Captain Corelli's Mandolin
Adapted by Rona Munro, based on the novel by Louis de Bernières
Church & State Productions with the Rose Theatre Kingston and Birmingham Repertory Theatre
Rose Theatre, Kingston
Captain Corelli’s Mandolin is a very special book. The beautiful prose is well loved by readers around the world, and there’s that famous speech which makes it into countless weddings. Yet for some reason, Louis de Bernières has resisted successful adaptation (perhaps a Nicholas Cage flop put off other attempts).
So all in all a rather tall order for an adaptation. Rona Munro takes on the challenge with mixed results. Sensibly, she opts not for a faithful adaption but still retains plenty of the plot—perhaps a little too much. The weight of Corelli and Pelagia’s relationship is lost amongst the tender retelling of Carlo’s gay romance and Pelagia’s initial engagement to Mandras. The good captain only appears just before the interval.
Director Melly Still very convincingly adapts the war material for stage with an inventive mixture of physical theatre and soundscapes. There is still a sense of the epic sweep through location and time; still successfully contrasts between the vast, faceless nature of the soldiers in multiple battles versus the small community on Cephalonia.
The action plays out in front of two enormous squares of beaten copper. This otherwise minimal set enables Still’s slick scene changes: the action leaps between sun-soaked Greek island and the gunfire-accompanied battlefield. The copper glints as video projections light up the stage, morphing from gold to silver, beautiful as well as horrifying as blood red spills across the metal.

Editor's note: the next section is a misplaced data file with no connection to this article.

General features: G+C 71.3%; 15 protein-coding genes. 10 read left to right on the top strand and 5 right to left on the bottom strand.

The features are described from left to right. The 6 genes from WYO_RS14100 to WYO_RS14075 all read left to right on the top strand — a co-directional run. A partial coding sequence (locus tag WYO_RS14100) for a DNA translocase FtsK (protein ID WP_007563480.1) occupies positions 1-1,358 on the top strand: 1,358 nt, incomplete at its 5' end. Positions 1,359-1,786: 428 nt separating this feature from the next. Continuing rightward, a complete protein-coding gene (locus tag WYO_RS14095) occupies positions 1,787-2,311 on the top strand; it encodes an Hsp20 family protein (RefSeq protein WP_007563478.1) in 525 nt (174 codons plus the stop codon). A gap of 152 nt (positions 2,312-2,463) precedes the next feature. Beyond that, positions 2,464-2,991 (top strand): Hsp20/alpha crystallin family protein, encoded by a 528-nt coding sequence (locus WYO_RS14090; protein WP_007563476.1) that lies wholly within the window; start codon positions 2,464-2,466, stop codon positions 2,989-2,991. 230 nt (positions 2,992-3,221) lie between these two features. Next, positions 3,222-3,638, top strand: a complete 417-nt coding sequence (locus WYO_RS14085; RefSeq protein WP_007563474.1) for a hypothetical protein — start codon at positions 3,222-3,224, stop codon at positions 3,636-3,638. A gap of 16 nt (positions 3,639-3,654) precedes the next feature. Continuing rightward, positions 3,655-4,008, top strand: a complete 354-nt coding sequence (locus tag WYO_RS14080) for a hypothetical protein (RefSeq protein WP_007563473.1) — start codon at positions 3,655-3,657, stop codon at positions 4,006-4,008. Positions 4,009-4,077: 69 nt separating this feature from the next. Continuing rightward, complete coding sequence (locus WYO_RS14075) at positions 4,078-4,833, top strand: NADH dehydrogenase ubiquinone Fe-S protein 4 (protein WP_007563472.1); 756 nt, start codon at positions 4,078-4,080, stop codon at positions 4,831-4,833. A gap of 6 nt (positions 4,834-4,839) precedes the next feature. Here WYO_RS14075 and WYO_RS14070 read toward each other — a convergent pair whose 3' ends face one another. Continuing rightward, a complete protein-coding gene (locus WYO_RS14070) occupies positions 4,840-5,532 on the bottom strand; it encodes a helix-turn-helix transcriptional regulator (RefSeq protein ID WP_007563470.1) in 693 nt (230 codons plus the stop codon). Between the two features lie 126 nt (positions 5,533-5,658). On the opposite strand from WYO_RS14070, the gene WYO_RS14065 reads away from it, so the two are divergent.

Luisa Guerreiro and Elizabeth Mary Williams are captivating as a paper-munching Goat and a slinky Pine Martin, providing lighter moments in this bittersweet romance. Ryan Donaldson convinces as an awkward, lovelorn soldier and then the embittered man left once his loved comrade perishes. Madison Clare is assured and quick witted as Pelagia and suitable disarmed by the charmingly awkward Alex Mugnaioni as the Captain.
Despite excellent performances from the whole ensemble, the adaptation feels too long—the final thirty minutes a real slog. In fact it only runs at 2 hours 35 with interval, but the pace is suddenly slow once the fighting has ended and the drama lacks a requisite level of pathos to compensate for this.
This winding tale was a tall order for anyone to put on stage. Munro and Still have made an admirable attempt—so much is right that I hope this gets another edit.